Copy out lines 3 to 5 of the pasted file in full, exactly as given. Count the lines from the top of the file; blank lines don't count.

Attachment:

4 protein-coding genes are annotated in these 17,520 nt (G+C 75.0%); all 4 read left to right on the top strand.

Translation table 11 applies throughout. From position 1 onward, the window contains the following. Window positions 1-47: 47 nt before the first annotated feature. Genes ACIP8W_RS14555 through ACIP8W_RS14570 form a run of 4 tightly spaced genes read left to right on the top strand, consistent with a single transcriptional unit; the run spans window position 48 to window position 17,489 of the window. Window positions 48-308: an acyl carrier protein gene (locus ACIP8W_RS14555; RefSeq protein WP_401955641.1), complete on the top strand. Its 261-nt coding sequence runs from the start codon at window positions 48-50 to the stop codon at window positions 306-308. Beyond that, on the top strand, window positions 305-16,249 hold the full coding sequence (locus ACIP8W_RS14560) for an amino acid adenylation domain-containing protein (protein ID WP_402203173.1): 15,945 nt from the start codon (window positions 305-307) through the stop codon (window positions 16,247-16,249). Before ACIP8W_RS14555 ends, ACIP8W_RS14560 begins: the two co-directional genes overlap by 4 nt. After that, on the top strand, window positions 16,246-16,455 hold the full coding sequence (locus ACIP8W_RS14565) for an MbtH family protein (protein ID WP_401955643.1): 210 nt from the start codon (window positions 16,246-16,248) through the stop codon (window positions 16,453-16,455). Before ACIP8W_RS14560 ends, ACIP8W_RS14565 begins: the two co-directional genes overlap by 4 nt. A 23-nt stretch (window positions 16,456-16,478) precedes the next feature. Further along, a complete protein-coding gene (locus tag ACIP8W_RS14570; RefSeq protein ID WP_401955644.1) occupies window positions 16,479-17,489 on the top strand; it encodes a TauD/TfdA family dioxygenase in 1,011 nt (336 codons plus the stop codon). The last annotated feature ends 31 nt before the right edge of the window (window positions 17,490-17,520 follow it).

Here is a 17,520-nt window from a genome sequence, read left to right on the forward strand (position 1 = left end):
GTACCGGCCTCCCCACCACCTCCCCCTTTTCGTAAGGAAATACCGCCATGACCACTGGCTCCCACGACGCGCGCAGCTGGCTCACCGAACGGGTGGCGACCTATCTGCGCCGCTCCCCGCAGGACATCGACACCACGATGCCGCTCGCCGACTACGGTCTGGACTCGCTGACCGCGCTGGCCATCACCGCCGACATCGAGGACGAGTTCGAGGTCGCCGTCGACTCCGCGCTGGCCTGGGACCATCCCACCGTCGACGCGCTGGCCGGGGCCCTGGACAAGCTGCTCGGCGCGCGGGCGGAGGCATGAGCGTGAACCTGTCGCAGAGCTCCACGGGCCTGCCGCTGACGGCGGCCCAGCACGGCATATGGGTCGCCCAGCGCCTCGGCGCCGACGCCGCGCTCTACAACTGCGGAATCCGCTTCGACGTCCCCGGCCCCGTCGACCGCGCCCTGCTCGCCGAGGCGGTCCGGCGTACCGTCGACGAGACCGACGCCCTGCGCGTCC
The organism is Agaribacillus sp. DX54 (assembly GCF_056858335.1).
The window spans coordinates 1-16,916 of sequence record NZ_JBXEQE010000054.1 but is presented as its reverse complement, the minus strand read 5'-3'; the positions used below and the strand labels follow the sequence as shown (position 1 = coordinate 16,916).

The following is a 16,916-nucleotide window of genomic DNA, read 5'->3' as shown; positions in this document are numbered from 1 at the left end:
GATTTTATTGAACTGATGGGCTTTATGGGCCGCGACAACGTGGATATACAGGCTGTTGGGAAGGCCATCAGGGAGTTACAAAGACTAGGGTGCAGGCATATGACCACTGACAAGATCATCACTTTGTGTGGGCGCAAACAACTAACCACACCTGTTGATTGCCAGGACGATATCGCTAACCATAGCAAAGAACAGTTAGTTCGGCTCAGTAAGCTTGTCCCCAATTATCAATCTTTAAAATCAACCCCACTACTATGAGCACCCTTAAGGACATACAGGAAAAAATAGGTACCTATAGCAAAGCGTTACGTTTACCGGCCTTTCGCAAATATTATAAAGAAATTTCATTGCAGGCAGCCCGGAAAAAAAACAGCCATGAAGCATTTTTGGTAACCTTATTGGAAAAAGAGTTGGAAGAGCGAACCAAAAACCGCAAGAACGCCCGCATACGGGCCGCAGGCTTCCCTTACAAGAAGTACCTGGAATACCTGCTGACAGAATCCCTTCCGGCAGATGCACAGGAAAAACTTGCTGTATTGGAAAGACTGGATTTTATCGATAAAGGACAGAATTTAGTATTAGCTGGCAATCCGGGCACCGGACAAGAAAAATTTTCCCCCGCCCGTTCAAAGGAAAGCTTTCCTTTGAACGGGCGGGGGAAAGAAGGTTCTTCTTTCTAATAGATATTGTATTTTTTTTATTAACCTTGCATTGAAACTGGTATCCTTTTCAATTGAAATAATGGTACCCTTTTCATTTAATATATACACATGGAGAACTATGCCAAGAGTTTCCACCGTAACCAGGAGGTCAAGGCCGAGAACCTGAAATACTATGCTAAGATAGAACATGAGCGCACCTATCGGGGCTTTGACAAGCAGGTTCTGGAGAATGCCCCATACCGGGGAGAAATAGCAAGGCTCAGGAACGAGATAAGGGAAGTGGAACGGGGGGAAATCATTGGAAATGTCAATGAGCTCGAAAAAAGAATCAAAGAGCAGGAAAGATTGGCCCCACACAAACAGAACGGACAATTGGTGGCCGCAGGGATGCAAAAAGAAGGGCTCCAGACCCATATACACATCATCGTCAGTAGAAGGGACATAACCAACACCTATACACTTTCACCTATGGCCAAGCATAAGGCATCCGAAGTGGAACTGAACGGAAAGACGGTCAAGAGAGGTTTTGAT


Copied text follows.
Here is a 17,520-nt window from a genome sequence, read left to right on the forward strand (position 1 = left end):
GTACCGGCCTCCCCACCACCTCCCCCTTTTCGTAAGGAAATACCGCCATGACCACTGGCTCCCACGACGCGCGCAGCTGGCTCACCGAACGGGTGGCGACCTATCTGCGCCGCTCCCCGCAGGACATCGACACCACGATGCCGCTCGCCGACTACGGTCTGGACTCGCTGACCGCGCTGGCCATCACCGCCGACATCGAGGACGAGTTCGAGGTCGCCGTCGACTCCGCGCTGGCCTGGGACCATCCCACCGTCGACGCGCTGGCCGGGGCCCTGGACAAGCTGCTCGGCGCGCGGGCGGAGGCATGAGCGTGAACCTGTCGCAGAGCTCCACGGGCCTGCCGCTGACGGCGGCCCAGCACGGCATATGGGTCGCCCAGCGCCTCGGCGCCGACGCCGCGCTCTACAACTGCGGAATCCGCTTCGACGTCCCCGGCCCCGTCGACCGCGCCCTGCTCGCCGAGGCGGTCCGGCGTACCGTCGACGAGACCGACGCCCTGCGCGTCC
The organism is Agaribacillus sp. DX54 (assembly GCF_056858335.1).